Picture of the week

May 8, 2023

Iris Leaf Spot

Gail Ruhl, Plant Disease Diagnostician, retired

Leaf spots caused by the fungus Cladosporium iridis are a common sight on iris. Small, water-soaked lesions develop rather rapidly into 1/2-inch- long spots with brownish purple centers and yellow margins.  The spots are usually observed more on the upper half of the leaves, however, if plants are crowded and wet weather prevails, the spotting may appear earlier in the season, covering more of the leaf and causing more damage.  Premature leaf death will weaken the rhizomes or bulbs.

The fungus spreads from diseased to healthy leaves during the summer primarily via splashing water. For this reason, infected leaf tissue should be removed as soon as it is observed. In addition, it is important to avoid overhead watering of foliage, to work with plants only in dry weather, to space plants in order to promote good air circulation and to use more resistant species. Since the fungus over-winters  on plant debris, it is especially important to remove infected leaf and flower stalks in the fall.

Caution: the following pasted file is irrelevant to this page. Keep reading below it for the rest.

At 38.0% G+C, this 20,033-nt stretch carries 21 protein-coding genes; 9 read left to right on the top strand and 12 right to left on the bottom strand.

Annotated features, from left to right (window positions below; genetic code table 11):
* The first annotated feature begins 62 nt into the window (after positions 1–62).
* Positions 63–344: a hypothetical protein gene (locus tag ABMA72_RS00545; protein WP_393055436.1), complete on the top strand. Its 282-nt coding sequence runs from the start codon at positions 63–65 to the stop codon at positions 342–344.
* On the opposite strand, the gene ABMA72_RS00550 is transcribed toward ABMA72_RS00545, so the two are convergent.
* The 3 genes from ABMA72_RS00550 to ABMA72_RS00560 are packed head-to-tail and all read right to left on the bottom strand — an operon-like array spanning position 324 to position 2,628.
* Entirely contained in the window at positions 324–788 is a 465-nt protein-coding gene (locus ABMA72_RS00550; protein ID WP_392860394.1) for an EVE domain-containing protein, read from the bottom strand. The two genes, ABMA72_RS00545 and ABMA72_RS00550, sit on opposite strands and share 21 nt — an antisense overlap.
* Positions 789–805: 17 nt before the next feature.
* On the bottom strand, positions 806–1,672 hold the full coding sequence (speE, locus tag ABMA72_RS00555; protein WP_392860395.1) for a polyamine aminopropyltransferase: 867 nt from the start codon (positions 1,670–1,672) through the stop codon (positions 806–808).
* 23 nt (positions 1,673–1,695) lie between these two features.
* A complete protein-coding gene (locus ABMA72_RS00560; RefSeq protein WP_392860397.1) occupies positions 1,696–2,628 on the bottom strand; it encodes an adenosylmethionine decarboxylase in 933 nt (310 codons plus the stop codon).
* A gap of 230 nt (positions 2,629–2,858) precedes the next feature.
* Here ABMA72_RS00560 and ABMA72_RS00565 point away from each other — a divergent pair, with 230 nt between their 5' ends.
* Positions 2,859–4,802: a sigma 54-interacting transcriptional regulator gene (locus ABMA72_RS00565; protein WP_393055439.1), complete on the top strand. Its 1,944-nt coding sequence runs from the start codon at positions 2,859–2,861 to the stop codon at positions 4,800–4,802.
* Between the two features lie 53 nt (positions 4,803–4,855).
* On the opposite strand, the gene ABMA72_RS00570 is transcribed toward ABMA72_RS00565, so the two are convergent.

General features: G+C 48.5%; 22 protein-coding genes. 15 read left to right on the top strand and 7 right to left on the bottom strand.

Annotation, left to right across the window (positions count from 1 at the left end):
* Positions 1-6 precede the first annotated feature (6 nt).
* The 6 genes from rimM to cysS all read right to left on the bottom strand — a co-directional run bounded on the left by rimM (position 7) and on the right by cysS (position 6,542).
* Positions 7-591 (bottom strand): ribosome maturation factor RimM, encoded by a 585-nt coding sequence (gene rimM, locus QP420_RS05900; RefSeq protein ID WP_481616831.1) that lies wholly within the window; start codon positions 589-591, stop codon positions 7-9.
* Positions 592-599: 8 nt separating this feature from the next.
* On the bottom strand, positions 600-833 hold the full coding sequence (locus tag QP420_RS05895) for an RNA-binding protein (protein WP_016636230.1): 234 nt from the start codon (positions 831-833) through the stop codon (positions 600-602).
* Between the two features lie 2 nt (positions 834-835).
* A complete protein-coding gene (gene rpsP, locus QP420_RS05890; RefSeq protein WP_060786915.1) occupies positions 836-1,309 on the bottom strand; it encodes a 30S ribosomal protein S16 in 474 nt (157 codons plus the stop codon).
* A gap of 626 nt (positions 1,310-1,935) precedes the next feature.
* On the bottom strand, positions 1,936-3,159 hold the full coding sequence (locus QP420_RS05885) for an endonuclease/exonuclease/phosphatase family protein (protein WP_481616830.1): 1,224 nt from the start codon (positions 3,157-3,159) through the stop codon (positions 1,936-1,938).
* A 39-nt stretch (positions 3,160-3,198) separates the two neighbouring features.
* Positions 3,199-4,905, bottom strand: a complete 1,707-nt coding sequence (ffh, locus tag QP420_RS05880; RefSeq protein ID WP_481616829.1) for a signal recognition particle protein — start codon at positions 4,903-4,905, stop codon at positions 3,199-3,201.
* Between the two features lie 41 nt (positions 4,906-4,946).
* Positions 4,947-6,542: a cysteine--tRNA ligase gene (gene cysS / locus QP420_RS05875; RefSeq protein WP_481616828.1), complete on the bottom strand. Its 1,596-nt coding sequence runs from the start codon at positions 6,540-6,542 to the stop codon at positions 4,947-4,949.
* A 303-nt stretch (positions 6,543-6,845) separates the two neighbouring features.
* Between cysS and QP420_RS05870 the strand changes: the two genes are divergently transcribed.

click on image to enlarge


The fungicides registered for use against this disease are preventive sprays and thus perform best when used prior to infection. However, if leaf spotting is severe, you may help to control the spread of this fungus to healthy leaves by spraying with a registered fungicide at prescribed intervals, according to label directions.
Keep up with current landscape issues by subscribing to the Purdue Landscape Report and learn to diagnose common landscape problems using Purdue Plant Doctor.
PPDL branding